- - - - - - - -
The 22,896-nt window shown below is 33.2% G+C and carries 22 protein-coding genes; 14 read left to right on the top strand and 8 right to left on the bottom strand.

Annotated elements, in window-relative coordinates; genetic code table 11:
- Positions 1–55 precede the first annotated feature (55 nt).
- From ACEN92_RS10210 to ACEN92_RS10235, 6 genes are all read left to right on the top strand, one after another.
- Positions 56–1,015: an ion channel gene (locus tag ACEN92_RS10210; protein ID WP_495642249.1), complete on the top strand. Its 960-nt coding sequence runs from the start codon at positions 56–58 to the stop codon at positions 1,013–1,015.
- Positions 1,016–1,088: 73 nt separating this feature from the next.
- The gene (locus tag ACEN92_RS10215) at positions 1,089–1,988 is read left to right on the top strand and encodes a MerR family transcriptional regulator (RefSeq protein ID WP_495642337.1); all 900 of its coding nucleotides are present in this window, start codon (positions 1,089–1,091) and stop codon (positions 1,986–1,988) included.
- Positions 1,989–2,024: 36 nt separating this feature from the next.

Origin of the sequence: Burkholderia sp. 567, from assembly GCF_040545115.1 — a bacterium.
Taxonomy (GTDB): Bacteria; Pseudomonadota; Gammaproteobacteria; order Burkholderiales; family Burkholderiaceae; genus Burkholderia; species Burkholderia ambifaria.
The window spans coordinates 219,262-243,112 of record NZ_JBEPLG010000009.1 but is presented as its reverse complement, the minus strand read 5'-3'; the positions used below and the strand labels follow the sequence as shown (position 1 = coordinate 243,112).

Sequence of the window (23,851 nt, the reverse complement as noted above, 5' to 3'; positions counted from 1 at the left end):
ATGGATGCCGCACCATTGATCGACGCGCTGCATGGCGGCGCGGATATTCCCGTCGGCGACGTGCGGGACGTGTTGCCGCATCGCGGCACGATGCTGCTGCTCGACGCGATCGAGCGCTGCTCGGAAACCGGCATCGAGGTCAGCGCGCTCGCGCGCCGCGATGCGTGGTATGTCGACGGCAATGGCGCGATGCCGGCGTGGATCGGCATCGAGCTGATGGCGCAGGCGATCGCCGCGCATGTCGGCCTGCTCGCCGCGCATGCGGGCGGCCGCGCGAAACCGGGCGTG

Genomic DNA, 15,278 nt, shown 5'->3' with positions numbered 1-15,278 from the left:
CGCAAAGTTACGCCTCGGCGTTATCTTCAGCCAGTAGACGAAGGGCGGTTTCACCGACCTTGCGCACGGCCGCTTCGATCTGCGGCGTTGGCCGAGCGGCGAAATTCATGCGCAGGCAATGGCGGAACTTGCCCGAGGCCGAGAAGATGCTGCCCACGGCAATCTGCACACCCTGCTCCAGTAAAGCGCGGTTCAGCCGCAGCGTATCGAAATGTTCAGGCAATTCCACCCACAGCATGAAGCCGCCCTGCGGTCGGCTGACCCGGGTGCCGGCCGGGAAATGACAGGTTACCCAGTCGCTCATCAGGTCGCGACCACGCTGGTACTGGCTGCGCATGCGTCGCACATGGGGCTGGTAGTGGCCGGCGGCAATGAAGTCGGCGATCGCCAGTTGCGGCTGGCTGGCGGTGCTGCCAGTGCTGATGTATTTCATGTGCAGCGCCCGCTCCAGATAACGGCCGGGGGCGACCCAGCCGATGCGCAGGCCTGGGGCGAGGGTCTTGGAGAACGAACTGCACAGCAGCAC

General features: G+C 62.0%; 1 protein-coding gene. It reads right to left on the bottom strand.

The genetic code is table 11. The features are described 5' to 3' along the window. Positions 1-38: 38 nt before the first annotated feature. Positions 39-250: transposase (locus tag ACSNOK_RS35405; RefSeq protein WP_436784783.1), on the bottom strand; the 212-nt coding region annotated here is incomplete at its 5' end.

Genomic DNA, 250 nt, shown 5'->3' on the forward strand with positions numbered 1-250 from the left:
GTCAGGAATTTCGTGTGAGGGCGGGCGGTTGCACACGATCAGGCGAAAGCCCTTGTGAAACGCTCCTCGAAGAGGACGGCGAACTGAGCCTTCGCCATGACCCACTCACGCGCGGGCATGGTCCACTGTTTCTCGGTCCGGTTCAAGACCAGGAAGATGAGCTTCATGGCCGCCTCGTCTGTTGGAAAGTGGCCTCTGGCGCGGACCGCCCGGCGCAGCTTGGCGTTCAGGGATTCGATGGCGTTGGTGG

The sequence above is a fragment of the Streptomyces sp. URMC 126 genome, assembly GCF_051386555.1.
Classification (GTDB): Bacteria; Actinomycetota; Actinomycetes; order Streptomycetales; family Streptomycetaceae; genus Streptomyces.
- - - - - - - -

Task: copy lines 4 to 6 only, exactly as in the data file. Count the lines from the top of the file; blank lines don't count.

- From ACEN92_RS10210 to ACEN92_RS10235, 6 genes are all read left to right on the top strand, one after another.
- Positions 56–1,015: an ion channel gene (locus tag ACEN92_RS10210; protein ID WP_495642249.1), complete on the top strand. Its 960-nt coding sequence runs from the start codon at positions 56–58 to the stop codon at positions 1,013–1,015.
- Positions 1,016–1,088: 73 nt separating this feature from the next.